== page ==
The rest of the sailing community here might think I'm an idiot, but I'll share with you my way of tuning a rig. I learned this on my first boat, a 23' trailer sailer. Since it was a trailer sailer, you had to take the mast
down each time and re-tune with every launch. Boy, did that get old.... Take it for what it's worth:
First, doing as you said is fine... grease stuff, look it over for rust, check for "fish hooks", or places where the cable on your shrouds me be failing. Look for rust coming out of the joints, etc... Check attachments points, etc... just do a nice, slow look-over for anything that doesn't seem right.
Next, get the mast into position (I think it already is on your boat).
Now, look at all of the shrouds. See where they attach to the mast and just make a mental note. Think thoughts like, "If I tighten my backstay, it will compress the mast, pull the mast aft by the top of the mast and give it a slight bow to aft." Just look at all the shrouds and understand what tightening and loosening them will do. This is more of a holistic approach than reading fancy rigging books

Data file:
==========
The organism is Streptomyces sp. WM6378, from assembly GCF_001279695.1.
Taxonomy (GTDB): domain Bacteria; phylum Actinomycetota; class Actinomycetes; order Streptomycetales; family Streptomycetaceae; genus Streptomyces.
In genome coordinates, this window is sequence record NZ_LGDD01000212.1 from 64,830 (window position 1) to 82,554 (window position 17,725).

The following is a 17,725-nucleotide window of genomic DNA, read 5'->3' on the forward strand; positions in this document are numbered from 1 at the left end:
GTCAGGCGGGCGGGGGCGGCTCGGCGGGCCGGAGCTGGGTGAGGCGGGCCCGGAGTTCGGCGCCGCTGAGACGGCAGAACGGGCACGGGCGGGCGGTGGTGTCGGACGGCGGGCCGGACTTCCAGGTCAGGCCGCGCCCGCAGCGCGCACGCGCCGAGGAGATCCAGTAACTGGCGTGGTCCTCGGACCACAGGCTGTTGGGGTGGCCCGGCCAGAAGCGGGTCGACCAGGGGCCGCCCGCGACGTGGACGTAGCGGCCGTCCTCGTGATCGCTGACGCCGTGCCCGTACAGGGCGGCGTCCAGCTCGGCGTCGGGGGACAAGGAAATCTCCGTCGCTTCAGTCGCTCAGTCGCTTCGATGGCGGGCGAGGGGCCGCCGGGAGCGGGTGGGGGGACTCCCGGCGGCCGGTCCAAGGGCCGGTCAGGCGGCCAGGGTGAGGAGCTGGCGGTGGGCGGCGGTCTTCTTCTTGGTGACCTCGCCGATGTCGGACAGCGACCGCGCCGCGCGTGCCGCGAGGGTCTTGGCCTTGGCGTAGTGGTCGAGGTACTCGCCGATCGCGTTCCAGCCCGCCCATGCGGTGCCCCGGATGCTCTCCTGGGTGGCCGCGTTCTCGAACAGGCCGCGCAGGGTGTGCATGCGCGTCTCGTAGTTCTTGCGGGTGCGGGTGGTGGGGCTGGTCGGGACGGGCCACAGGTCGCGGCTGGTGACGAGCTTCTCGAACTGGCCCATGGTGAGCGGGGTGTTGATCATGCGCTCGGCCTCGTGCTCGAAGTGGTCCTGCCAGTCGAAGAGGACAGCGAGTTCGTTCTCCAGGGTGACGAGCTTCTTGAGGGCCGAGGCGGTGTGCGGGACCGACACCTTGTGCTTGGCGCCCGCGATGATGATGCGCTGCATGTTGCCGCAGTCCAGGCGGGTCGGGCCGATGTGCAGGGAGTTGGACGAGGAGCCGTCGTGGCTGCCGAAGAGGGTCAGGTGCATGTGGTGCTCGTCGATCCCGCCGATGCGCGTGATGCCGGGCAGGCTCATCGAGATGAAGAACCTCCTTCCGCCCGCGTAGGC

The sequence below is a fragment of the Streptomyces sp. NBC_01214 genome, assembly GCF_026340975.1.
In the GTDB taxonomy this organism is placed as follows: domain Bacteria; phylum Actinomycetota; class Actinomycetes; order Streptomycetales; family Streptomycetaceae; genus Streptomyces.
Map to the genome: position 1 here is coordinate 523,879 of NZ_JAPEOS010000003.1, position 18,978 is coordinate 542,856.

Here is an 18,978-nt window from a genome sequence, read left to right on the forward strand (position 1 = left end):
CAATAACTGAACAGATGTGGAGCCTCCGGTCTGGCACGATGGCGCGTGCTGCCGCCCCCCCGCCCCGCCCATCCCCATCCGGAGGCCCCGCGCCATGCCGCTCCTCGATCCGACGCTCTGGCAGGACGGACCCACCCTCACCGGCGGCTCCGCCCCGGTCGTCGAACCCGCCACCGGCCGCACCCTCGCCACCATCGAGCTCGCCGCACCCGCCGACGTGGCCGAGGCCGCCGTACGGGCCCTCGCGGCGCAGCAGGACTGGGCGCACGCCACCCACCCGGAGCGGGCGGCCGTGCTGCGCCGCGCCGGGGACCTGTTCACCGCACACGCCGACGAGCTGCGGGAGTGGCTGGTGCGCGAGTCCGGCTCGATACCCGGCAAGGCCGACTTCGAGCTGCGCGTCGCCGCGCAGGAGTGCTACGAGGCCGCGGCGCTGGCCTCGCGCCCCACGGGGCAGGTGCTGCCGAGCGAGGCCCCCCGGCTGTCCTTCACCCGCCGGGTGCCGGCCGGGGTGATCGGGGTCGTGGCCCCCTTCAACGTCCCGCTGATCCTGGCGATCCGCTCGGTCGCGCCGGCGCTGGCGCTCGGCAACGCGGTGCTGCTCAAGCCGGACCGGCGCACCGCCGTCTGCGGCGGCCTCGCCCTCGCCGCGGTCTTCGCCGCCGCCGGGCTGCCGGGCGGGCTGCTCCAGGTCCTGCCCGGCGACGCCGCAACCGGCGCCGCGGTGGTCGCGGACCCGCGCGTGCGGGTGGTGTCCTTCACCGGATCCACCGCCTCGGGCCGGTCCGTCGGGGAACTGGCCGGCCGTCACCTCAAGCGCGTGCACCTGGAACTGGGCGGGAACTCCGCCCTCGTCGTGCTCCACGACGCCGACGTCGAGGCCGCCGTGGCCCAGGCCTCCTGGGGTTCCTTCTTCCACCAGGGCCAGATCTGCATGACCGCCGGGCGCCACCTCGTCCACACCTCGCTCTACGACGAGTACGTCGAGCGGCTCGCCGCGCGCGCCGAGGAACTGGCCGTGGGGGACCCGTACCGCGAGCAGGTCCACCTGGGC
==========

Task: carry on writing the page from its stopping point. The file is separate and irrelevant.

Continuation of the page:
Next, my big secret: Lay down on the deck
forward of your mast with your feet pointing toward the bow and your head
touching the mast. Look up the mast and sight it like you would a piece of lumber
at the lumber
yard. You'll easily see any incorrect twists and bends in the mast that are a result of incorrect tuning.
Now, keep working your way around, using the knowledge you have of which shroud
does what as you tighten it to get all the twists and bends out. Just keep at it, never over-tightening, sometimes loosening, but achieving a nice, straight stick.
If you desire any aft rake or special tuning, you can do that fancy stuff this way too.
Tuning a rig is a lot more simple than the books
and riggers want you to know. It's just a matter of pulling "here and there" on the mast by tightening the turnbuckles that associate with the direction you want the mast to bend. Laying on the deck allows you to see the bends.
Last tip: If you want to get a good view of the fore/aft rake, get off the boat and go walk at 90 degrees or 270 degrees to your boat's bow. Walk far away and take a peek... then get back on deck, lay down and look at the mast from the front again.
Take your time and take as long as the job takes. Could take 10 mins, could take an hour. You just have to be "at one" with the boat for this one.